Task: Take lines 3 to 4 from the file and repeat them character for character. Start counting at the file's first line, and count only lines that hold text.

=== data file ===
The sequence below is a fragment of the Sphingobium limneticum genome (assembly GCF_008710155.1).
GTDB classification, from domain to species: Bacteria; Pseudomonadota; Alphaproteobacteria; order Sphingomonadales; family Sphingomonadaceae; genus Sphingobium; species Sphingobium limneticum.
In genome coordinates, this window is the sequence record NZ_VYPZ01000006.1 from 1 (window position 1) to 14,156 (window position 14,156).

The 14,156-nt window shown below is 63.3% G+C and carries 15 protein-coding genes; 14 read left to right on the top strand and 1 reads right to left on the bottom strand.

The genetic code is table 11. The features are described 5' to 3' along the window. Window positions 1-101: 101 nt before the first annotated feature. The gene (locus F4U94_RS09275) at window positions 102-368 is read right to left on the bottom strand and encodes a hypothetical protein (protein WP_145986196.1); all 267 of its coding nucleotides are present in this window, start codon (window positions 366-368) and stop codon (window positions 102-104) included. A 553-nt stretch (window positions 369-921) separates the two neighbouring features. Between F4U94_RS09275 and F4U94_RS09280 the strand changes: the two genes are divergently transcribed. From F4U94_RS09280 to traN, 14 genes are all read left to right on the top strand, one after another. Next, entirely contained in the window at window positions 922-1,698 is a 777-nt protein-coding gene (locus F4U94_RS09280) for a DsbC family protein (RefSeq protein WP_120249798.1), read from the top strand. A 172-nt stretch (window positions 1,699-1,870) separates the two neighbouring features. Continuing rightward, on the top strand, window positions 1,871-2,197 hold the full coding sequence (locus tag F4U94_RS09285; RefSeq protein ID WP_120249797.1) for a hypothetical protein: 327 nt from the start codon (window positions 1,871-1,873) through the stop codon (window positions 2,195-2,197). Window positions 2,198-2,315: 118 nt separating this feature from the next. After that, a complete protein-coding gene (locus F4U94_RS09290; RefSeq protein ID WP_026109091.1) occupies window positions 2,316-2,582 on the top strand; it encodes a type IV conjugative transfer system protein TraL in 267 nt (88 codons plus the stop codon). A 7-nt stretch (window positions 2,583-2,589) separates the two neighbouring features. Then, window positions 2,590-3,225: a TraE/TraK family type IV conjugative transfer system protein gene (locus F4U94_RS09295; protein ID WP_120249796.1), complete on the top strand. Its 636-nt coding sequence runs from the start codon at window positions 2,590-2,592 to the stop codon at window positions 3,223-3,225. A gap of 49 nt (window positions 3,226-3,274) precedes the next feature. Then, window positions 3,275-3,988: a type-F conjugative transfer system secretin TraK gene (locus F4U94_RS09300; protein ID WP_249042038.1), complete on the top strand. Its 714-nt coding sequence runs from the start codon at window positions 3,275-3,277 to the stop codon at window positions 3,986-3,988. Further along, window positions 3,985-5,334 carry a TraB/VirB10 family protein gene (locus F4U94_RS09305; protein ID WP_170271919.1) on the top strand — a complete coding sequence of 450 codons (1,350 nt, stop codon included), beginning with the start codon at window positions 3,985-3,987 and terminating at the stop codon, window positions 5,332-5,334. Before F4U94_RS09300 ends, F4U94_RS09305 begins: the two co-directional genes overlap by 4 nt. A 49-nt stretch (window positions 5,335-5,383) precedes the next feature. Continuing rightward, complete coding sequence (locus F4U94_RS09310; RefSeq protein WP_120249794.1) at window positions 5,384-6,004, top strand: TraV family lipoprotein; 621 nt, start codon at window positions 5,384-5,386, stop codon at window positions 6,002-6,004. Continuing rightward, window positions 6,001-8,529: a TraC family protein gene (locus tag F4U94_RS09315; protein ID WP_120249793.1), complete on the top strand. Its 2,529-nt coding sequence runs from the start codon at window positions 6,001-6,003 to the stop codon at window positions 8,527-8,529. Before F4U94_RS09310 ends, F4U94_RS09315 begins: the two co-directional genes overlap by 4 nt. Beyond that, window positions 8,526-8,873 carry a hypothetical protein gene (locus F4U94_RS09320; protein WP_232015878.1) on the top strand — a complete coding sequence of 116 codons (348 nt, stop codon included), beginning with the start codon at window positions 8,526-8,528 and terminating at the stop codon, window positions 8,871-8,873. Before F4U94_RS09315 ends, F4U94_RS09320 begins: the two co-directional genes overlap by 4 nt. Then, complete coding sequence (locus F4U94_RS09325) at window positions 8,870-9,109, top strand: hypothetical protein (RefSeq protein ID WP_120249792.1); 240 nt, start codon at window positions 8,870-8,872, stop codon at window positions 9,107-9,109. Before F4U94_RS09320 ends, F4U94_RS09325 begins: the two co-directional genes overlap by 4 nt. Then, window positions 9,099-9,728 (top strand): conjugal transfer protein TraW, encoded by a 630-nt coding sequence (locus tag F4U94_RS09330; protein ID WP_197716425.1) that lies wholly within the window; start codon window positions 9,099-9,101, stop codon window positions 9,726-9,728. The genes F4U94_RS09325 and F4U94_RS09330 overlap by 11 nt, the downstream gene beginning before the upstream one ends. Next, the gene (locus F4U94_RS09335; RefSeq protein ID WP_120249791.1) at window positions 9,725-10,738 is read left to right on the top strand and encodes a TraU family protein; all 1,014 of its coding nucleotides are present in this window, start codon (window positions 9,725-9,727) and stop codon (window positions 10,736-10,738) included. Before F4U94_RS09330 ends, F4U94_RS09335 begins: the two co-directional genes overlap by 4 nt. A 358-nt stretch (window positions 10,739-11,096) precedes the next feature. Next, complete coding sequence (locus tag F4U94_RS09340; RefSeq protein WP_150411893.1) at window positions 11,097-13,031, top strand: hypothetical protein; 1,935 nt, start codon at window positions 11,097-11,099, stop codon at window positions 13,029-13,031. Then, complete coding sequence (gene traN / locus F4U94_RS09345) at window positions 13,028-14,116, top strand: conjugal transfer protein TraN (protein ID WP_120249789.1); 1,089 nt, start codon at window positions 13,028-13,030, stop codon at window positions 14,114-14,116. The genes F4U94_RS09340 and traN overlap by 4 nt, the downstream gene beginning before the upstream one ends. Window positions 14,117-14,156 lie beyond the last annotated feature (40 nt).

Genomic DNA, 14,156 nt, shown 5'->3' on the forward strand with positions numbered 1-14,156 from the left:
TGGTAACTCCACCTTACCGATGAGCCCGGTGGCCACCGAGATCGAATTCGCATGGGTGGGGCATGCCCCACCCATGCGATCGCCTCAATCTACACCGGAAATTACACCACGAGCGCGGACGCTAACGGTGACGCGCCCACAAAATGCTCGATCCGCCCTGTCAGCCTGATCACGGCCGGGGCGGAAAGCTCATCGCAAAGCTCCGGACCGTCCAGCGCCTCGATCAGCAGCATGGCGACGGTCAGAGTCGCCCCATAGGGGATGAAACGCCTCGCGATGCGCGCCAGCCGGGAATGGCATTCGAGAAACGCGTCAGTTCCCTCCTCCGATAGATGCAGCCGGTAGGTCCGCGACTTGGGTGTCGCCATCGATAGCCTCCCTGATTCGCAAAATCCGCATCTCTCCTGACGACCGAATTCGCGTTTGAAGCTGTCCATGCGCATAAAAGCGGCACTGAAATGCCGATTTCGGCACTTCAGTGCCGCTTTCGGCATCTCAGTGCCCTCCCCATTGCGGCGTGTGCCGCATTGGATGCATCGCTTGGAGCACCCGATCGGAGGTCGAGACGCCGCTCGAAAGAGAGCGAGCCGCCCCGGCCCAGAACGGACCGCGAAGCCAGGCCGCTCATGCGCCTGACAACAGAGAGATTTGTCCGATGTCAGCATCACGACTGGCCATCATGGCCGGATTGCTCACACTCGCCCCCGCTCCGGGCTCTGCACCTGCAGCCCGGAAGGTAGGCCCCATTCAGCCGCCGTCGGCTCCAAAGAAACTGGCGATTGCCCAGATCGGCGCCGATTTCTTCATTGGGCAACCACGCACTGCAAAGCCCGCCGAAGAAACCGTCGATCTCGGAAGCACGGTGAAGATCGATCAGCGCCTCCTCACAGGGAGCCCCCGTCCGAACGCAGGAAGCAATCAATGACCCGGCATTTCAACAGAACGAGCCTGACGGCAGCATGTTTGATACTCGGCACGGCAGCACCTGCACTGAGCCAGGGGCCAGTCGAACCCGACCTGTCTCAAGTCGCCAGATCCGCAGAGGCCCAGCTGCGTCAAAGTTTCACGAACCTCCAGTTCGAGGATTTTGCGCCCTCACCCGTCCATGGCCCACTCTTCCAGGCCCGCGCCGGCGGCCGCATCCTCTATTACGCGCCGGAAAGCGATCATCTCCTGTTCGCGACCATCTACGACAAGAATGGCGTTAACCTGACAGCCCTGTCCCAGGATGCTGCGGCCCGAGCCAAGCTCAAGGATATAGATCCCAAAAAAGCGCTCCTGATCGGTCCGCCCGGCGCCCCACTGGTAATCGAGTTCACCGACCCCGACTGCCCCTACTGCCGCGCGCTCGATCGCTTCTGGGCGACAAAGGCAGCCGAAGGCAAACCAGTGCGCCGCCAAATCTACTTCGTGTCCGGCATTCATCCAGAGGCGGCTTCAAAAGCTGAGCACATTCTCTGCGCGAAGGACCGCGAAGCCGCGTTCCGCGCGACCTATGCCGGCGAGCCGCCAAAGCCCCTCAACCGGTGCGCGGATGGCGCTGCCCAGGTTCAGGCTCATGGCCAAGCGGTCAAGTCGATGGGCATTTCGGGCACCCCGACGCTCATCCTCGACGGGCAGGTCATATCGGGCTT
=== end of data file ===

In genome coordinates, this window is the sequence record NZ_VYPZ01000006.1 from 1 (window position 1) to 14,156 (window position 14,156).

The 14,156-nt window shown below is 63.3% G+C and carries 15 protein-coding genes; 14 read left to right on the top strand and 1 reads right to left on the bottom strand.